It is no accident that Dickie has chosen to eschew all but natural colors in her clay work. The surfaces, shapes, and colors are influenced by the remote natural landscapes she has hiked in or paddled through on 6- to 60-day trips in the Yukon, North West Territories, and Nunavut in Canada’s north and while traveling in Iceland, Peru, Chile, and China. The oranges of lichen represent the passage of time as that combination of fungi and algae takes decades to assert itself in the north. Her aesthetic “is based on preserving the visceral qualities of clay—its rawness, earthiness, rough tactility, timelessness, and organic imperfections.” The stillness Dickie finds in remote landscapes allows “the surrounding space to act as a conduit for the subtle vibrations of being alive.”

The 7-foot-tall, buff, totem-like work she created in 2004 for the Klondike Institute of Art and Culture caught the eye of fashion house Louis Vuitton 15 years later. They asked Dickie to create and install a series of the same work in their flagship store in Boston, Massachusetts. She says, “I didn’t understand why they wanted such earthy, organic work in their store, but once I arrived, I understood that they were creating a warm, textural backdrop to juxtapose against the extremely high-polished merchandise.” In the same way, she finds inspiration outside of her chosen medium; Dickie greatly admires Canadian born, American Minimalist and Abstract Expressionist painter Agnes Martin’s subtle use of color and line.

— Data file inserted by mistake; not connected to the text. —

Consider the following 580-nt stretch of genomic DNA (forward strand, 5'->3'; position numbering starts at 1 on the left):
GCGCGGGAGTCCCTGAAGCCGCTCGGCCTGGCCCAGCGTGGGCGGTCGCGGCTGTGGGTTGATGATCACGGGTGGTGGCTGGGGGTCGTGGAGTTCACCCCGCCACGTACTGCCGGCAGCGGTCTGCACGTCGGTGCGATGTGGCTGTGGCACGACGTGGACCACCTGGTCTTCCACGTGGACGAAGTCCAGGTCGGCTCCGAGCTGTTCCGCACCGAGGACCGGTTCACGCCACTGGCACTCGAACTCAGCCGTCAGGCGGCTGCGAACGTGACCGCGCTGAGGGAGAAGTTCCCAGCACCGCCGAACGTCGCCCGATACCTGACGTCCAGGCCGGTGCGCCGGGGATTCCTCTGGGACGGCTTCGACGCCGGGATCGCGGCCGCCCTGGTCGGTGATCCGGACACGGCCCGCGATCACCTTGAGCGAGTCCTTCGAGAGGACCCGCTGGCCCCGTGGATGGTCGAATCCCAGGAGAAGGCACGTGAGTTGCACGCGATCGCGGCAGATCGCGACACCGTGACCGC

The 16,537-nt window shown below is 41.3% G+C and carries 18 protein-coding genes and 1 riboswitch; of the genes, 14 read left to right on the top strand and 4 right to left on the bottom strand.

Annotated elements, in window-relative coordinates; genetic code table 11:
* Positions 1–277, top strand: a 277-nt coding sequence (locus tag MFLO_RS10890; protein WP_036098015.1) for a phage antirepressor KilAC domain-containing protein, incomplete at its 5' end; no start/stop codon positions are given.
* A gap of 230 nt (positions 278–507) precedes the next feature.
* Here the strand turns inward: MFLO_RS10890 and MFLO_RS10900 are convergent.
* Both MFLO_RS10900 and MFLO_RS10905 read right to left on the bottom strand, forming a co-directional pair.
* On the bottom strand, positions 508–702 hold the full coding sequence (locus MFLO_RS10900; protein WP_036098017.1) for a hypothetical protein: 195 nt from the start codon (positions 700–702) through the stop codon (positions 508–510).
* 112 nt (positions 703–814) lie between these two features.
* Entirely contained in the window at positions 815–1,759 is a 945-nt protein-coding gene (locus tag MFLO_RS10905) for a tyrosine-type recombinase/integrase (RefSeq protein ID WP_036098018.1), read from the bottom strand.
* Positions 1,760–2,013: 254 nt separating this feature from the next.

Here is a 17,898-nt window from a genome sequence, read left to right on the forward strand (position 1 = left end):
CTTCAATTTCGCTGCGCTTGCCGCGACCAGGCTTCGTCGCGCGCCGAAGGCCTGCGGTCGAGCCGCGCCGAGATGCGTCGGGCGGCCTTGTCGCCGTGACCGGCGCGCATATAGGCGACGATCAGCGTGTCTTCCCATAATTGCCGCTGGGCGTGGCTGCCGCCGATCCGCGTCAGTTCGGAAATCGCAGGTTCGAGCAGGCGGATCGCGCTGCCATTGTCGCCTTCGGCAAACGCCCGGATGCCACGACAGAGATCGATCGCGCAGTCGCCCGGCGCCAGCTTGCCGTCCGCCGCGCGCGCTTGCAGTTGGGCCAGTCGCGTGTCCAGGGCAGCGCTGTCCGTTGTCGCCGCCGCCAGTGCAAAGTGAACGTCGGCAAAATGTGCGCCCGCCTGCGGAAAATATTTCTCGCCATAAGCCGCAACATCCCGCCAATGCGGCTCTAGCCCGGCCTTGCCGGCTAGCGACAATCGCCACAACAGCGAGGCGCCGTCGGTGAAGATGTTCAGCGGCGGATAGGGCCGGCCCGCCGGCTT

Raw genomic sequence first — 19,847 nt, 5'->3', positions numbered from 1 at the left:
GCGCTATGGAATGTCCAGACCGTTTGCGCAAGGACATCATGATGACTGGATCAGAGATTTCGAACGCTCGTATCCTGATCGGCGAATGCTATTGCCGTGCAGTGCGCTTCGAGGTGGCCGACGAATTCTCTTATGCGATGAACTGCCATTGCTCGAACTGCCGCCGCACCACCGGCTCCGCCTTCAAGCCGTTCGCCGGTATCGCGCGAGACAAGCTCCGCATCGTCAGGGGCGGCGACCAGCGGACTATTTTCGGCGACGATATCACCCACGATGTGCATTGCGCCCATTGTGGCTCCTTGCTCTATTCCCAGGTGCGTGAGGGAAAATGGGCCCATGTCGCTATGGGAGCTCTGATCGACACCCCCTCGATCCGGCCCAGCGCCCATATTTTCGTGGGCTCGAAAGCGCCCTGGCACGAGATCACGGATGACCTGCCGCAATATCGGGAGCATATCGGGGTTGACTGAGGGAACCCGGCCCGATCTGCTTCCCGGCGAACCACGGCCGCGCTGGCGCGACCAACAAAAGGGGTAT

6 Viveka, installed at the Seymour Art Gallery, 2017. Photo: Cathie Ferguson.

Context and Connection

Though her work isn’t directly influenced by other clay artists, it is evident that Dickie’s art is part of the greater contemporary ceramic whole. Other abstract installation artists explore concepts that intersect with Dickie’s. Sarah House, based in New Orleans, Louisiana, also references the natural world in her conceptual installations while enticing her audience to feel in her words, “connected to something greater than themselves.” Her structures installed on walls, from the ceiling, and on floors (like Dickie’s) are created in multiples and are vehicles to explore our place in the broader world, spatially and through a suggestion of the passage of time. The micro components of the installations inform the macro scale of the projects in both artists’ work.